They are as follows:

  • cognitive: Anxiety and distress, lack of concentration, nervousness, thoughts of contagion, thoughts of near death, terror and fear, thoughts of running out of air.
  • Physical and physiological: Headache, tremors, upset stomach, rapid heartbeat, hyperventilation, etc.
  • behavioral: Avoidance of the feared stimulus.

Treatment and therapy

Phobias are one of the main reasons people need counseling, and although they cause great discomfort, they respond very well to psychological treatment. In extreme cases, pharmacological treatment is indicated, but always with psychotherapy.

One of the most widely used therapeutic models is cognitive behavioral therapy, which aims to modify internal events (thoughts, beliefs and emotions) and behavior of people to improve their well-being. The techniques of relaxation, cognitive restructuring or exposure are among the most used for this type of pathology.

Within the latter, systematic awareness stands out, With which the patient performs a series of exercises that gradually expose him to the phobic stimulus while learning more adaptive strategies to cope with fear and anxiety.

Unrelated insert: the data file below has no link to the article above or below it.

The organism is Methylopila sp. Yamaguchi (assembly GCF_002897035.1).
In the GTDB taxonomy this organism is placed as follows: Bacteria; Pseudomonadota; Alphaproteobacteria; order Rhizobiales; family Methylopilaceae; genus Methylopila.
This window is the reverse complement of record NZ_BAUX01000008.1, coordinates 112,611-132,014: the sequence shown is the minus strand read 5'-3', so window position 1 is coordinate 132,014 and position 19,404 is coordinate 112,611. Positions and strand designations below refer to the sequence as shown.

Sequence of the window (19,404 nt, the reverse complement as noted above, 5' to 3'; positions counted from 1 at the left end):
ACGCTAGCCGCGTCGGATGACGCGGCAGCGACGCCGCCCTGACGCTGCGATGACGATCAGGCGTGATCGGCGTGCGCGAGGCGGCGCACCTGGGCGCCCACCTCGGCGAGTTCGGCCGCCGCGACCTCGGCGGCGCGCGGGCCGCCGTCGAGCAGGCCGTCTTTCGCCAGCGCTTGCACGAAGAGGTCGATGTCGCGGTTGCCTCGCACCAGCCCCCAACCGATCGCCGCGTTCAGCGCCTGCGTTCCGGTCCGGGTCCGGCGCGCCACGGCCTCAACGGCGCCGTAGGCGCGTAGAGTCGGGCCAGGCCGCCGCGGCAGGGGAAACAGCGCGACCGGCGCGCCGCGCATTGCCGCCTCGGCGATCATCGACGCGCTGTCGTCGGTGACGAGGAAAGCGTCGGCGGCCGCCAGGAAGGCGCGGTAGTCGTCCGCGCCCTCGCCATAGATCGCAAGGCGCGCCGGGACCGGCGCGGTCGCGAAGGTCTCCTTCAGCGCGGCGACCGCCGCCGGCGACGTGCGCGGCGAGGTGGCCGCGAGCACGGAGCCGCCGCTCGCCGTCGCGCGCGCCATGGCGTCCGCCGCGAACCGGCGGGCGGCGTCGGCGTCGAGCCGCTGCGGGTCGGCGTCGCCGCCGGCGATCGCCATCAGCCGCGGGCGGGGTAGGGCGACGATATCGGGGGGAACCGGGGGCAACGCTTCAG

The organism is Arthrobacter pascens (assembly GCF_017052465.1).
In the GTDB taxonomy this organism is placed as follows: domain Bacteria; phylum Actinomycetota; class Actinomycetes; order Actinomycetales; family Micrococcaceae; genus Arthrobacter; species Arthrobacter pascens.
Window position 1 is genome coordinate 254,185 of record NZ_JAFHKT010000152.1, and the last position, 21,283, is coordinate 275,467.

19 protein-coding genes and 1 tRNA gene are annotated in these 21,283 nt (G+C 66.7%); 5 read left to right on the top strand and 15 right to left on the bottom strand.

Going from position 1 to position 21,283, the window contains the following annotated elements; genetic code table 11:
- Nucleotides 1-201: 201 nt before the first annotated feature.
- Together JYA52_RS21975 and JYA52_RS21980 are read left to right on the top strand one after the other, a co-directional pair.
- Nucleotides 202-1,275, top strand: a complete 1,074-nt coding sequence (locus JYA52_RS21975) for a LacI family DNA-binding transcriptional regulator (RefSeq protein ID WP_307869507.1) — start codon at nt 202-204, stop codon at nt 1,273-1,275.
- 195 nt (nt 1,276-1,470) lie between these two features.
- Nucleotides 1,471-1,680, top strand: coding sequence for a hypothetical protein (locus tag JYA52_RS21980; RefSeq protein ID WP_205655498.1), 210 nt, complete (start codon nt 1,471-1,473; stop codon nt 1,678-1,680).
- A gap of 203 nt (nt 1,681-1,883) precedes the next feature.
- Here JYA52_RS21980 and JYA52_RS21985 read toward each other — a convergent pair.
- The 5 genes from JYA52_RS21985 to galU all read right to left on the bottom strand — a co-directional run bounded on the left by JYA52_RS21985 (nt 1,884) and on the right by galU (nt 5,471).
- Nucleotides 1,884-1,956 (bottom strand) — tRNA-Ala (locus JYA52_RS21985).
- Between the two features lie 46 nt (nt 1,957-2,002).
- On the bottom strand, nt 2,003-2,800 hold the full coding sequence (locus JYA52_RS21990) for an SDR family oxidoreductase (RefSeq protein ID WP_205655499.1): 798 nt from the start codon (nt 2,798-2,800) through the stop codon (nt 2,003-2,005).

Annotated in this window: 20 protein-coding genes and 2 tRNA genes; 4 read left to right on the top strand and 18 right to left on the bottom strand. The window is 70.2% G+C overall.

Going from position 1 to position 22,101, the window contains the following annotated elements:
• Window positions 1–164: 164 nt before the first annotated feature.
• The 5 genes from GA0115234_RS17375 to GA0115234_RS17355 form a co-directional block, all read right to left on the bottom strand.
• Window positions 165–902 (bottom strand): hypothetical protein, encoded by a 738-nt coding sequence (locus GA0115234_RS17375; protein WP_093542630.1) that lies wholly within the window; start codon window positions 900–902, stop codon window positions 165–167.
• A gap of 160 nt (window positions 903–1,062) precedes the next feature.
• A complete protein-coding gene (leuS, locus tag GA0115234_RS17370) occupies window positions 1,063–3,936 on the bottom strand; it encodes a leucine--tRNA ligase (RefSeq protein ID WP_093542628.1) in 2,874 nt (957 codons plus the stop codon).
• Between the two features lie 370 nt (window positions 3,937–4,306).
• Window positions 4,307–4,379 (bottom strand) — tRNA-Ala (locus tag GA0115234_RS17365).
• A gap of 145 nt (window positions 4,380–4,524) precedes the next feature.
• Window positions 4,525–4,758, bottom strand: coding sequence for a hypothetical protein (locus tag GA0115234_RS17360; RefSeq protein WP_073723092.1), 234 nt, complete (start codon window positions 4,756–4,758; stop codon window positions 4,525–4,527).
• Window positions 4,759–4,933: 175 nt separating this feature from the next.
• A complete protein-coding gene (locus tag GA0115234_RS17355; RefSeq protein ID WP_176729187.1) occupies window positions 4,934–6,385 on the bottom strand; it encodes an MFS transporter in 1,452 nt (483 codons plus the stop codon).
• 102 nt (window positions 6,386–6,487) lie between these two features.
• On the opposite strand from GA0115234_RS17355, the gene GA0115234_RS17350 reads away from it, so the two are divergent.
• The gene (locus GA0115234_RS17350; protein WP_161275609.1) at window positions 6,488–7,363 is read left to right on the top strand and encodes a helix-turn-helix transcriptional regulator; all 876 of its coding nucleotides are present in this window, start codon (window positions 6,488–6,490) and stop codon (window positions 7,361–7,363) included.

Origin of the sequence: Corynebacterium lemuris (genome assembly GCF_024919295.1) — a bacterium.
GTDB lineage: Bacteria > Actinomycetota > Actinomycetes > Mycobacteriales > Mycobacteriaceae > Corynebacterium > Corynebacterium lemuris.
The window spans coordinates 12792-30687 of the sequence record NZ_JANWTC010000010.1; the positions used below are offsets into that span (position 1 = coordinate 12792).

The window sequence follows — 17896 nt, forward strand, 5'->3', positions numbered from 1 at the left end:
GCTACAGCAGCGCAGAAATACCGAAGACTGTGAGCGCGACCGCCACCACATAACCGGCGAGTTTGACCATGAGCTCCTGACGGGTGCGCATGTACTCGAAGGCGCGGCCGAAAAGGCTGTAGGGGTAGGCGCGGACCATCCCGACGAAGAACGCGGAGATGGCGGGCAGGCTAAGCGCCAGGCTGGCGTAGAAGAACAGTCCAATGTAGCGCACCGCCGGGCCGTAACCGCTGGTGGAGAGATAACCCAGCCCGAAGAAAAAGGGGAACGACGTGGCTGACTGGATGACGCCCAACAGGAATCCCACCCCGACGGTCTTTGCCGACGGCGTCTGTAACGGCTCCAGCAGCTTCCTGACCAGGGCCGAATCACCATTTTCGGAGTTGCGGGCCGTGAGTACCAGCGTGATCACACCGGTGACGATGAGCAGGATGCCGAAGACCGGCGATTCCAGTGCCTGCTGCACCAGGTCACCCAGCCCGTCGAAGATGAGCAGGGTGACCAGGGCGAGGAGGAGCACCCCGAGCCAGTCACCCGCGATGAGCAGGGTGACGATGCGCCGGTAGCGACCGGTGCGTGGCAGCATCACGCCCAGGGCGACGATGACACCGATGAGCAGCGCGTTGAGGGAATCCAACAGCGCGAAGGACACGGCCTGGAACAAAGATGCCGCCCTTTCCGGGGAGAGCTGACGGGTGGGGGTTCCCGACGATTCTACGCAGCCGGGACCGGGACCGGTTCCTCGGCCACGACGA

In recent years, new therapeutic methods have shown their effectiveness in various scientific studies. These include Mindfulness-Based Cognitive Therapy (MBCT) and Acceptance and Commitment Therapy (ACT). New technologies also apply to therapeutic sessions, because virtual reality (VR) or augmented reality are useful tools which are increasingly used to expose the patient to a phobic stimulus.

Indeed, it is now possible to find “apps” for the treatment of phobias and for the treatment of anxiety disorders. You can find more information at the following links:

  • 8 apps to treat phobias and fears from your smartphone
  • 15 apps to treat anxiety